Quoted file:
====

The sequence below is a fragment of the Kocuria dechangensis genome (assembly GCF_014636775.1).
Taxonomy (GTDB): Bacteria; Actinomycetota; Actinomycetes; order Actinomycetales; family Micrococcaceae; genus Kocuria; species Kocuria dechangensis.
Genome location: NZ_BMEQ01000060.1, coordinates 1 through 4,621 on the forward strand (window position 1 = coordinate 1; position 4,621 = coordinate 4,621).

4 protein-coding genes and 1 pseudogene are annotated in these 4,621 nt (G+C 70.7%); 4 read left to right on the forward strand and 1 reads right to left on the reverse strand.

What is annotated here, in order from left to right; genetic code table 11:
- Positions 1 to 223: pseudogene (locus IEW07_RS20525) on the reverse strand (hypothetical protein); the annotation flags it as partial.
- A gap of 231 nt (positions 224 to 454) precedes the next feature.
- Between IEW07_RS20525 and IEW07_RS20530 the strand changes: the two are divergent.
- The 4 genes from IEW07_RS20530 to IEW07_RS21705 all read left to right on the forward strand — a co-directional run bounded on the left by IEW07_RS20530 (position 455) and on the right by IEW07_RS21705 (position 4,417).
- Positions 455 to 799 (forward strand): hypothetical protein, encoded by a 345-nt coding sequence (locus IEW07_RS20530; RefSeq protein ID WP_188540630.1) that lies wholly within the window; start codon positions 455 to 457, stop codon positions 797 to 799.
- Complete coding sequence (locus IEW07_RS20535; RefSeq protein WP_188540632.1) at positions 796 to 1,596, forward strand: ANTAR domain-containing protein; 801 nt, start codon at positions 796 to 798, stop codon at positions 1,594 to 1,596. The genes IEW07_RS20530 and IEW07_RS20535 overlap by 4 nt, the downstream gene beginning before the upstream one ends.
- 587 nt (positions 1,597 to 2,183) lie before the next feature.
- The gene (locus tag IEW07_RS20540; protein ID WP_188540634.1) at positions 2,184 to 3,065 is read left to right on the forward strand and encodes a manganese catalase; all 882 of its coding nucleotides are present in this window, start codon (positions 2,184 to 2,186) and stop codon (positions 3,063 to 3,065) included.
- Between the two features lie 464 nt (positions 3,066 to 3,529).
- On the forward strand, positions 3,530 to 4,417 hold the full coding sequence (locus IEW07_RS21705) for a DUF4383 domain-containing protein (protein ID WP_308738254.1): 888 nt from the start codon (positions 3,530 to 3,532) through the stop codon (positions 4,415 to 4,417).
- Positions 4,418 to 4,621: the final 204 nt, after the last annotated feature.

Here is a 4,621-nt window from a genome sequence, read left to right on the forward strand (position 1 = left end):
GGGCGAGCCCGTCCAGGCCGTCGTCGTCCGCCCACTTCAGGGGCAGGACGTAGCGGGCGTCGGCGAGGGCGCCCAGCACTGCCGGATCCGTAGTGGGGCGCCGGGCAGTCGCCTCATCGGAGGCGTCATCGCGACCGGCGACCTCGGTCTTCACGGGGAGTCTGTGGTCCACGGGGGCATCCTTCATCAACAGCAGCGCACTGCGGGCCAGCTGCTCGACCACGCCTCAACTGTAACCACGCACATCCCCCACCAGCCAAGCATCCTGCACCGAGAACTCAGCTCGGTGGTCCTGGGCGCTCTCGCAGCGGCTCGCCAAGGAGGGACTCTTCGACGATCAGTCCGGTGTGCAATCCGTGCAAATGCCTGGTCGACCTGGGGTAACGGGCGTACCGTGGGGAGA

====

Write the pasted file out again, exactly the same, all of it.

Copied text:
The sequence below is a fragment of the Kocuria dechangensis genome (assembly GCF_014636775.1).
Taxonomy (GTDB): Bacteria; Actinomycetota; Actinomycetes; order Actinomycetales; family Micrococcaceae; genus Kocuria; species Kocuria dechangensis.
Genome location: NZ_BMEQ01000060.1, coordinates 1 through 4,621 on the forward strand (window position 1 = coordinate 1; position 4,621 = coordinate 4,621).

4 protein-coding genes and 1 pseudogene are annotated in these 4,621 nt (G+C 70.7%); 4 read left to right on the forward strand and 1 reads right to left on the reverse strand.

What is annotated here, in order from left to right; genetic code table 11:
- Positions 1 to 223: pseudogene (locus IEW07_RS20525) on the reverse strand (hypothetical protein); the annotation flags it as partial.
- A gap of 231 nt (positions 224 to 454) precedes the next feature.
- Between IEW07_RS20525 and IEW07_RS20530 the strand changes: the two are divergent.
- The 4 genes from IEW07_RS20530 to IEW07_RS21705 all read left to right on the forward strand — a co-directional run bounded on the left by IEW07_RS20530 (position 455) and on the right by IEW07_RS21705 (position 4,417).
- Positions 455 to 799 (forward strand): hypothetical protein, encoded by a 345-nt coding sequence (locus IEW07_RS20530; RefSeq protein ID WP_188540630.1) that lies wholly within the window; start codon positions 455 to 457, stop codon positions 797 to 799.
- Complete coding sequence (locus IEW07_RS20535; RefSeq protein WP_188540632.1) at positions 796 to 1,596, forward strand: ANTAR domain-containing protein; 801 nt, start codon at positions 796 to 798, stop codon at positions 1,594 to 1,596. The genes IEW07_RS20530 and IEW07_RS20535 overlap by 4 nt, the downstream gene beginning before the upstream one ends.
- 587 nt (positions 1,597 to 2,183) lie before the next feature.
- The gene (locus tag IEW07_RS20540; protein ID WP_188540634.1) at positions 2,184 to 3,065 is read left to right on the forward strand and encodes a manganese catalase; all 882 of its coding nucleotides are present in this window, start codon (positions 2,184 to 2,186) and stop codon (positions 3,063 to 3,065) included.
- Between the two features lie 464 nt (positions 3,066 to 3,529).
- On the forward strand, positions 3,530 to 4,417 hold the full coding sequence (locus IEW07_RS21705) for a DUF4383 domain-containing protein (protein ID WP_308738254.1): 888 nt from the start codon (positions 3,530 to 3,532) through the stop codon (positions 4,415 to 4,417).
- Positions 4,418 to 4,621: the final 204 nt, after the last annotated feature.

Here is a 4,621-nt window from a genome sequence, read left to right on the forward strand (position 1 = left end):
GGGCGAGCCCGTCCAGGCCGTCGTCGTCCGCCCACTTCAGGGGCAGGACGTAGCGGGCGTCGGCGAGGGCGCCCAGCACTGCCGGATCCGTAGTGGGGCGCCGGGCAGTCGCCTCATCGGAGGCGTCATCGCGACCGGCGACCTCGGTCTTCACGGGGAGTCTGTGGTCCACGGGGGCATCCTTCATCAACAGCAGCGCACTGCGGGCCAGCTGCTCGACCACGCCTCAACTGTAACCACGCACATCCCCCACCAGCCAAGCATCCTGCACCGAGAACTCAGCTCGGTGGTCCTGGGCGCTCTCGCAGCGGCTCGCCAAGGAGGGACTCTTCGACGATCAGTCCGGTGTGCAATCCGTGCAAATGCCTGGTCGACCTGGGGTAACGGGCGTACCGTGGGGAGA